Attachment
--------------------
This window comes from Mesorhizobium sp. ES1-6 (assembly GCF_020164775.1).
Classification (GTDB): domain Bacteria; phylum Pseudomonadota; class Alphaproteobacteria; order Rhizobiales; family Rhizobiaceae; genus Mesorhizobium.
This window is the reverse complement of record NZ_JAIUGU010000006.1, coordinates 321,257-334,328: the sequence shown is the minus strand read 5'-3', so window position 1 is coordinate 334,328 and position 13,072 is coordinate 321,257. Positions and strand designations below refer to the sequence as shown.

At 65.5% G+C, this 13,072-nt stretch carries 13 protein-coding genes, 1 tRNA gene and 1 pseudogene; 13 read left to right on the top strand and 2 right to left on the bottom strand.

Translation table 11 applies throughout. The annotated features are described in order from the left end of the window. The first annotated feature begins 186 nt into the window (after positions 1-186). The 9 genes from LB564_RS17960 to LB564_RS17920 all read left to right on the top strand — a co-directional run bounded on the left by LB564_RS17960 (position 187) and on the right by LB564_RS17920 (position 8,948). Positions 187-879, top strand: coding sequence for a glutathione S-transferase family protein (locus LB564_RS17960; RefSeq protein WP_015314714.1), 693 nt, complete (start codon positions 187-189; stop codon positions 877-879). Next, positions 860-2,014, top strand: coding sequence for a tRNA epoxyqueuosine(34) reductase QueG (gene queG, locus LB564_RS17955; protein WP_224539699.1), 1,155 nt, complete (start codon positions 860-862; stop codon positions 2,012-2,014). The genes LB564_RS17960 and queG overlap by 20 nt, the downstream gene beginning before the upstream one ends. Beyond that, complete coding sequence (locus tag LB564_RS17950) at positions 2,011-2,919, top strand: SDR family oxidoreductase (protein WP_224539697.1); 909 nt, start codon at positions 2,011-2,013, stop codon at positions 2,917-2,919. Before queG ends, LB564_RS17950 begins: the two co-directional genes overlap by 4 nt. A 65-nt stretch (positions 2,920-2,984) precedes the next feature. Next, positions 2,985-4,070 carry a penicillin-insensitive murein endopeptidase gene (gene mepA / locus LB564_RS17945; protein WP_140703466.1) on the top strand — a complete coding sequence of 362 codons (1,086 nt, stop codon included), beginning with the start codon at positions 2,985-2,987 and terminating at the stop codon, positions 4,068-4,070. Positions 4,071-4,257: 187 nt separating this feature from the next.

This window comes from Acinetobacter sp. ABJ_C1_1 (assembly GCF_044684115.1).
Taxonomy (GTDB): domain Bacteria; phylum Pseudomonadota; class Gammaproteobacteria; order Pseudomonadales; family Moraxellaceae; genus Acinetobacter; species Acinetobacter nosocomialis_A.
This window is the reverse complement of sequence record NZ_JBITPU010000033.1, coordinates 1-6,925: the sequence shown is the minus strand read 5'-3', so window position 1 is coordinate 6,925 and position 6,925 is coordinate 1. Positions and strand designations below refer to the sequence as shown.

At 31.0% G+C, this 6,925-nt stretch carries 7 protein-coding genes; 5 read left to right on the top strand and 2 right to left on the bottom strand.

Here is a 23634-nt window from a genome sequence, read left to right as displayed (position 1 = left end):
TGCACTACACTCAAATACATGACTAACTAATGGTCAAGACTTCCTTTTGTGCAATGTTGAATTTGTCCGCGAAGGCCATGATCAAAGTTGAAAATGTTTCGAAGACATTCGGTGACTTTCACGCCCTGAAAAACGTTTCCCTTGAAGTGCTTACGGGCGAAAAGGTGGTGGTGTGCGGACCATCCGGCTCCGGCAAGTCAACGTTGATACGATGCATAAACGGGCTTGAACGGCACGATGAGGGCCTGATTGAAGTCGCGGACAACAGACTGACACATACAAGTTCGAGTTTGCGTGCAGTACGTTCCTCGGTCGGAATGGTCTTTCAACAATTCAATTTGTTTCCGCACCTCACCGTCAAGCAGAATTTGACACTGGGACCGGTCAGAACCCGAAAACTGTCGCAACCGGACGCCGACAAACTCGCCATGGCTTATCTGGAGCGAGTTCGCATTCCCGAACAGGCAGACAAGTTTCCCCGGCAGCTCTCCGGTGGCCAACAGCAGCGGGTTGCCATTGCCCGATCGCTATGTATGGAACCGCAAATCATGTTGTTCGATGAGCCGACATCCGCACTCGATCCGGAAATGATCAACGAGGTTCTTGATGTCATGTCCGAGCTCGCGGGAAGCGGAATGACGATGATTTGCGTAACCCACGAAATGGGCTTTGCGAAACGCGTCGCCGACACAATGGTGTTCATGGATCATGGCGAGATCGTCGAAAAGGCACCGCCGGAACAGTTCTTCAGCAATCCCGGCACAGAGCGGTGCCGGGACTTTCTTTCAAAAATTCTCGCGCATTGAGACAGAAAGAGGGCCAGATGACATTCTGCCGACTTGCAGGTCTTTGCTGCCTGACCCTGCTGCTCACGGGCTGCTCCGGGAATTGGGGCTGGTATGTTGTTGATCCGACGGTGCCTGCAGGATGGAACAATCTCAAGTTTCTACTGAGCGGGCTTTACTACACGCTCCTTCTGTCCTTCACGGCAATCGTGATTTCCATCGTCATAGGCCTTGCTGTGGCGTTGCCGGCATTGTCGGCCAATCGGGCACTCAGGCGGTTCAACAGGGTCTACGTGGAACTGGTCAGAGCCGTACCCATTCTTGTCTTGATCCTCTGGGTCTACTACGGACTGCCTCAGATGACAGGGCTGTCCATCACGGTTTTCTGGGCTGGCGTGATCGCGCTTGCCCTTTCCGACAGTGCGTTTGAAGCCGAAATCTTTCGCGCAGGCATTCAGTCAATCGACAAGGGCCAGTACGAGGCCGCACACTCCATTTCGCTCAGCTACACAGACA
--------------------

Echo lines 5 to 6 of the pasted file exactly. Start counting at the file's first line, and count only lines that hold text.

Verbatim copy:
Translation table 11 applies throughout. The annotated features are described in order from the left end of the window. The first annotated feature begins 186 nt into the window (after positions 1-186). The 9 genes from LB564_RS17960 to LB564_RS17920 all read left to right on the top strand — a co-directional run bounded on the left by LB564_RS17960 (position 187) and on the right by LB564_RS17920 (position 8,948). Positions 187-879, top strand: coding sequence for a glutathione S-transferase family protein (locus LB564_RS17960; RefSeq protein WP_015314714.1), 693 nt, complete (start codon positions 187-189; stop codon positions 877-879). Next, positions 860-2,014, top strand: coding sequence for a tRNA epoxyqueuosine(34) reductase QueG (gene queG, locus LB564_RS17955; protein WP_224539699.1), 1,155 nt, complete (start codon positions 860-862; stop codon positions 2,012-2,014). The genes LB564_RS17960 and queG overlap by 20 nt, the downstream gene beginning before the upstream one ends. Beyond that, complete coding sequence (locus tag LB564_RS17950) at positions 2,011-2,919, top strand: SDR family oxidoreductase (protein WP_224539697.1); 909 nt, start codon at positions 2,011-2,013, stop codon at positions 2,917-2,919. Before queG ends, LB564_RS17950 begins: the two co-directional genes overlap by 4 nt. A 65-nt stretch (positions 2,920-2,984) precedes the next feature. Next, positions 2,985-4,070 carry a penicillin-insensitive murein endopeptidase gene (gene mepA / locus LB564_RS17945; protein WP_140703466.1) on the top strand — a complete coding sequence of 362 codons (1,086 nt, stop codon included), beginning with the start codon at positions 2,985-2,987 and terminating at the stop codon, positions 4,068-4,070. Positions 4,071-4,257: 187 nt separating this feature from the next.

This window comes from Acinetobacter sp. ABJ_C1_1 (assembly GCF_044684115.1).